Saplings

Programs designed for young adults in Grade 8 - 12

Choose from 2 locations within Maple Ridge’s Malcolm Knapp Research Forest, including the convenient Main Entrance muster point; and the lakeside services at Loon Lake Lodge & Retreat Centre.

Location 1: Malcolm Knapp Research Forest, Maple Ridge (Main Entrance)
Runs: All year
Program Types: Half-day or Full-day options
Cost*: $10 for Half-day Programs; $15 for Full-day Programs.

Location 2: Loon Lake Lodge & Retreat Centre, Maple Ridge
Runs: August – June
Program Types: Day-use or overnight retreat
Day-Use Cost*: $40 includes lunch, facility use, & instructor-led programs
Retreat Cost*: $10 for half-day programs; $15 for full-day programs when booking an overnight retreat. Please contact Loon Lake for rates and availability.
*Costs are per youth & include staff and materials.

Overview:

Our Saplings program has been created to grow both old and inspire new natural connections between students and the environment. These programs have been crafted to facilitate place-based learning and ecological enlightenment through exploratory adventures and academic modules. Students will critically analyze real-world issues by observing them on a more local and immersive scale. Our modules focus on developing prior knowledge of natural environments and understanding the interconnected nature of various ecosystem components. Students can gain practical field experience while strengthening their teamwork, communication, observation, and problem solving skills.

Module Examples:

We offer teachers and youth leaders a choice of 15 modules within the Saplings program. Modules range from invertebrates studies to team-building survival challenges to identifying the ecosystem significance of common plant species in the forest. To view our current modules, drop us a note and we'll reply with the full range of curriculum.

Here are 3 examples (of the 15 modules) to choose from:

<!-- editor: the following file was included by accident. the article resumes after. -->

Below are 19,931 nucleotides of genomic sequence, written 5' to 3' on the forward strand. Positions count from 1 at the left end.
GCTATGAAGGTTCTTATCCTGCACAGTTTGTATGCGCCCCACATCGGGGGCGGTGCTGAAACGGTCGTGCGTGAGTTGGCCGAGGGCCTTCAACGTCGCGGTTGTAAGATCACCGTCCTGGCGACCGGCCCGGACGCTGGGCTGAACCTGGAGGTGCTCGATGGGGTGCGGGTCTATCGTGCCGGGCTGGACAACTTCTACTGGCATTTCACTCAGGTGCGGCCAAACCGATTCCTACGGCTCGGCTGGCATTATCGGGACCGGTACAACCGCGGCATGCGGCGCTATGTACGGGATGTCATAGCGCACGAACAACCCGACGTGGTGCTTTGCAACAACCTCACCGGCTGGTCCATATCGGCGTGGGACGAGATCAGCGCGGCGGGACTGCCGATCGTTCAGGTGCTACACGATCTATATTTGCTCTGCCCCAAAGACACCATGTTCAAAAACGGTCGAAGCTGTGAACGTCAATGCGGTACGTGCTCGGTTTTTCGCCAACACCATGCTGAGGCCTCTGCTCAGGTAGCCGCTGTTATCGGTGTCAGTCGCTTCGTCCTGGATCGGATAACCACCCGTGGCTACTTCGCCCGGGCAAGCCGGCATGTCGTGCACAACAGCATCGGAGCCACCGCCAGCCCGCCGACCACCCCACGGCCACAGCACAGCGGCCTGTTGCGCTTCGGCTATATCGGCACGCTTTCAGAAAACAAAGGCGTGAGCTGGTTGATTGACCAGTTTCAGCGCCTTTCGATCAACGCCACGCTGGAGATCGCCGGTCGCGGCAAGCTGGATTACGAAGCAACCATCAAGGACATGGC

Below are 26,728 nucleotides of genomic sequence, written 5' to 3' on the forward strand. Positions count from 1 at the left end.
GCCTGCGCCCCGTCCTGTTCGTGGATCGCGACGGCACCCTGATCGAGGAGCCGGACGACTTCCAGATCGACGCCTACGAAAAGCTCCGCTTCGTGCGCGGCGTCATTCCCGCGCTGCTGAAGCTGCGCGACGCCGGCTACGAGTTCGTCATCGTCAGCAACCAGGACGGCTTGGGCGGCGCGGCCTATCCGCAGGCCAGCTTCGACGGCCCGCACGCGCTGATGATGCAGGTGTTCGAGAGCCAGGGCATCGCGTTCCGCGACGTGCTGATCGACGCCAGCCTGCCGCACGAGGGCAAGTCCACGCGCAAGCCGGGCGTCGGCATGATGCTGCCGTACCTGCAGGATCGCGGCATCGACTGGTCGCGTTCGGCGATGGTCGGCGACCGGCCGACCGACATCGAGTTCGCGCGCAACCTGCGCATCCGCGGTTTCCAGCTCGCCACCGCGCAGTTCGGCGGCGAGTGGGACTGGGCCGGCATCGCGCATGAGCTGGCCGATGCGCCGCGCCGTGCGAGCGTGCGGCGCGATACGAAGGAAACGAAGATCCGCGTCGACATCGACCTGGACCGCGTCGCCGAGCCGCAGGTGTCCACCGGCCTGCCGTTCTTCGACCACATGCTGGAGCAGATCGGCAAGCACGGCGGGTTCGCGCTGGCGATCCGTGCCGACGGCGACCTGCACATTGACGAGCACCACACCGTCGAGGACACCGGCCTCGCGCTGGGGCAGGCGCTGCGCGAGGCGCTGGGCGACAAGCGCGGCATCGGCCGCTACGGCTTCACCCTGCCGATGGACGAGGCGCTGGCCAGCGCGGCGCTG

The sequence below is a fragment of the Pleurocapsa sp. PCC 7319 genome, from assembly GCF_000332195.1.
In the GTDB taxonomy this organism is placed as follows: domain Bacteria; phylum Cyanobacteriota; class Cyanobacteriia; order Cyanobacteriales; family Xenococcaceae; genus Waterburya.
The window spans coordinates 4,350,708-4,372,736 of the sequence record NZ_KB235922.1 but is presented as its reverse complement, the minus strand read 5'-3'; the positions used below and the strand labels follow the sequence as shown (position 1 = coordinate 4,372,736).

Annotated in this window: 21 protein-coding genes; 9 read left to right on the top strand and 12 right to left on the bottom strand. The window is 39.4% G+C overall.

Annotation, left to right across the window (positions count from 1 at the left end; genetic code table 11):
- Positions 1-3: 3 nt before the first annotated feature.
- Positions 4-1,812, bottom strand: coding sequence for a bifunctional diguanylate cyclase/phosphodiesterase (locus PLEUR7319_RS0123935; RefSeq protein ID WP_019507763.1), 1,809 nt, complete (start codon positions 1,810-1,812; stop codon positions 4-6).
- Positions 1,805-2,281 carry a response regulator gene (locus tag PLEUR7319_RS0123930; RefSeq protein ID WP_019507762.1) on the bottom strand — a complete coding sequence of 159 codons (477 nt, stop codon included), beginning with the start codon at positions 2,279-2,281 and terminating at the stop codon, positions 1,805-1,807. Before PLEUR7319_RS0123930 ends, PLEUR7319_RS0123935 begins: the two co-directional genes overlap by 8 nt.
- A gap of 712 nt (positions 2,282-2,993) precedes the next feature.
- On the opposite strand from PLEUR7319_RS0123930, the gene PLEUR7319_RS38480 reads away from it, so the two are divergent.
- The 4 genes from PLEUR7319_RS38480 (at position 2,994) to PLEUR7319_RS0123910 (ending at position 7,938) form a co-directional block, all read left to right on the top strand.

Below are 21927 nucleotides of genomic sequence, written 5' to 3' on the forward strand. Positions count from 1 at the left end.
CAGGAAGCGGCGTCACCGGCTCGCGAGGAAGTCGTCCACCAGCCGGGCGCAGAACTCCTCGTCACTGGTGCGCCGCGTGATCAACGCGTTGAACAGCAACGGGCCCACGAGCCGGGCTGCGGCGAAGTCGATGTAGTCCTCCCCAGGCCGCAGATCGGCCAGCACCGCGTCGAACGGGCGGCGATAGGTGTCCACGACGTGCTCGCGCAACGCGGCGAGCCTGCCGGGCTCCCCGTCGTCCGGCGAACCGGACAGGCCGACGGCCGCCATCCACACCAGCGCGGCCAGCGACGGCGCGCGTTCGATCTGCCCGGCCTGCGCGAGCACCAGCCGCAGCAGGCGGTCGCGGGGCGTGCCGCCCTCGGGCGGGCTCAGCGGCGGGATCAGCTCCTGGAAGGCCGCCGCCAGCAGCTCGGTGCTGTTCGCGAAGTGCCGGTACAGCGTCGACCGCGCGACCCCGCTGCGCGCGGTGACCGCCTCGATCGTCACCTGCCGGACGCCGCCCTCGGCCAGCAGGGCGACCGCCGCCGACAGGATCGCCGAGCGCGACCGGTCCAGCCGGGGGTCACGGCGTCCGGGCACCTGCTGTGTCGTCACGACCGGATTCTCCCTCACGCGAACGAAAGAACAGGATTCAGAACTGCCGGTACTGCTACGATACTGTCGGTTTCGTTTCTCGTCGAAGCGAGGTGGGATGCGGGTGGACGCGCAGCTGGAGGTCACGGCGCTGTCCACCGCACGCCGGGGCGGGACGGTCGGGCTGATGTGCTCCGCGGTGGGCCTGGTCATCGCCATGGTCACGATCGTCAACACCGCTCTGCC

Invertebrates - From the bottom of stream beds to the top of the forest canopy, invertebrates are ubiquitous inhabitants of coastal rainforests in British Columbia. In this module, students will learn about the ecological role of different invertebrate species and how to identify them. Students will have the opportunity to handle and collect invertebrate specimens, deepening their understanding and appreciation of these incredible organisms!

Survival Challenge - The best laid plans of hikers and campers often go awry. In this module, students will learn what items they should have in their packs when going into the wild. Students will also learn basic survival skills, such as how to start a fire, how to collect fresh water, and how to build a shelter.

Soil and Vegetation - Students will get a chance to dig a little deeper into soil science and plant identification in this module. Students can get their hands dirty and gain an understanding of the mineral and organic components, formation, and importance of soil. Students will also explore the different plant species in the region, their human uses, and ecosystem significance, through guided hikes, learning stations, and more.

Learning Outcomes:

  1. Understand the interconnected nature of forest ecosystems and the role humans play as part of that system.

  2. Strengthen teamwork skills by working in groups to solve real-world problems in a local and immersive setting.

  3. Develop deeper connections with the natural environment by enhancing ecological literacy.

  4. Practice wilderness survival, observational, and analytical skills in a hands-on outdoor setting.

  5. Explain the importance of all stakeholders involved in resource management and the importance of incorporating traditional environmental knowledge and First Nations’ perspectives.

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